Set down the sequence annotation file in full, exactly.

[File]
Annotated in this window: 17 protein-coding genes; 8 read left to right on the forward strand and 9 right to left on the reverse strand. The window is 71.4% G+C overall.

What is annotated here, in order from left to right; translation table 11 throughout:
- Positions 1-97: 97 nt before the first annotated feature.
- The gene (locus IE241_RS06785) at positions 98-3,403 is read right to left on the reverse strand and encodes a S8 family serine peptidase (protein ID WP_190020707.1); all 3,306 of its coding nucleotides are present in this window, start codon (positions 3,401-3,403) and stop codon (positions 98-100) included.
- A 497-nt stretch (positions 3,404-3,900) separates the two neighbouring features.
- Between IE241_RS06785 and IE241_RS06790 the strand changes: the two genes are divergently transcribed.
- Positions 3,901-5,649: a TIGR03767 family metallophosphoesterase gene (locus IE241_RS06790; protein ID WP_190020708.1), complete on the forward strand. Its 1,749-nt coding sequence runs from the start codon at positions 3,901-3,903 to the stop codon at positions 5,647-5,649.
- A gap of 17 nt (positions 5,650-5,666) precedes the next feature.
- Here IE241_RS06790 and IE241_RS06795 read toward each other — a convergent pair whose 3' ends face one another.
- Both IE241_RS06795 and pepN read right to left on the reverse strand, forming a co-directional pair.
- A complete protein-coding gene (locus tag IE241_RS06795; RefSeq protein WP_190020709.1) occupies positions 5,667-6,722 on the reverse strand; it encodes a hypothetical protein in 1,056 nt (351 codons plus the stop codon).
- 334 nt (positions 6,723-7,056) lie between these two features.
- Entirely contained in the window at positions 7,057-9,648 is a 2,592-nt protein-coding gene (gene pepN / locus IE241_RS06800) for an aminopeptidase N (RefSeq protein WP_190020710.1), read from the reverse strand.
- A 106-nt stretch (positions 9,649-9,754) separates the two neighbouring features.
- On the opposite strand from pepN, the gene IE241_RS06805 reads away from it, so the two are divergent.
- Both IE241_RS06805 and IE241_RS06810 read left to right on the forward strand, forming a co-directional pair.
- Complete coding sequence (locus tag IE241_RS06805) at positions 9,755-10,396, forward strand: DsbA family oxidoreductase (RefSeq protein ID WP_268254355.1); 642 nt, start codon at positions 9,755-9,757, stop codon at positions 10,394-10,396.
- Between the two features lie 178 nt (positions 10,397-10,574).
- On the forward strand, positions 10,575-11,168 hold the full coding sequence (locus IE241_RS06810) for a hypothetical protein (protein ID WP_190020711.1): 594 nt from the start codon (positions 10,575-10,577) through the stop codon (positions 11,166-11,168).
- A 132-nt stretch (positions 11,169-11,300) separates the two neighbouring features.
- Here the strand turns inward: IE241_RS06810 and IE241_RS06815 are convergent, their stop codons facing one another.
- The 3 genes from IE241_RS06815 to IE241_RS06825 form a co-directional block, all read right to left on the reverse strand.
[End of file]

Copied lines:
Annotated in this window: 17 protein-coding genes; 8 read left to right on the forward strand and 9 right to left on the reverse strand. The window is 71.4% G+C overall.

What is annotated here, in order from left to right; translation table 11 throughout:
- Positions 1-97: 97 nt before the first annotated feature.
- The gene (locus IE241_RS06785) at positions 98-3,403 is read right to left on the reverse strand and encodes a S8 family serine peptidase (protein ID WP_190020707.1); all 3,306 of its coding nucleotides are present in this window, start codon (positions 3,401-3,403) and stop codon (positions 98-100) included.
- A 497-nt stretch (positions 3,404-3,900) separates the two neighbouring features.
- Between IE241_RS06785 and IE241_RS06790 the strand changes: the two genes are divergently transcribed.
- Positions 3,901-5,649: a TIGR03767 family metallophosphoesterase gene (locus IE241_RS06790; protein ID WP_190020708.1), complete on the forward strand. Its 1,749-nt coding sequence runs from the start codon at positions 3,901-3,903 to the stop codon at positions 5,647-5,649.
- A gap of 17 nt (positions 5,650-5,666) precedes the next feature.
- Here IE241_RS06790 and IE241_RS06795 read toward each other — a convergent pair whose 3' ends face one another.
- Both IE241_RS06795 and pepN read right to left on the reverse strand, forming a co-directional pair.
- A complete protein-coding gene (locus tag IE241_RS06795; RefSeq protein WP_190020709.1) occupies positions 5,667-6,722 on the reverse strand; it encodes a hypothetical protein in 1,056 nt (351 codons plus the stop codon).
- 334 nt (positions 6,723-7,056) lie between these two features.
- Entirely contained in the window at positions 7,057-9,648 is a 2,592-nt protein-coding gene (gene pepN / locus IE241_RS06800) for an aminopeptidase N (RefSeq protein WP_190020710.1), read from the reverse strand.
- A 106-nt stretch (positions 9,649-9,754) separates the two neighbouring features.
- On the opposite strand from pepN, the gene IE241_RS06805 reads away from it, so the two are divergent.
- Both IE241_RS06805 and IE241_RS06810 read left to right on the forward strand, forming a co-directional pair.
- Complete coding sequence (locus tag IE241_RS06805) at positions 9,755-10,396, forward strand: DsbA family oxidoreductase (RefSeq protein ID WP_268254355.1); 642 nt, start codon at positions 9,755-9,757, stop codon at positions 10,394-10,396.
- Between the two features lie 178 nt (positions 10,397-10,574).
- On the forward strand, positions 10,575-11,168 hold the full coding sequence (locus IE241_RS06810) for a hypothetical protein (protein ID WP_190020711.1): 594 nt from the start codon (positions 10,575-10,577) through the stop codon (positions 11,166-11,168).
- A 132-nt stretch (positions 11,169-11,300) separates the two neighbouring features.
- Here the strand turns inward: IE241_RS06810 and IE241_RS06815 are convergent, their stop codons facing one another.
- The 3 genes from IE241_RS06815 to IE241_RS06825 form a co-directional block, all read right to left on the reverse strand.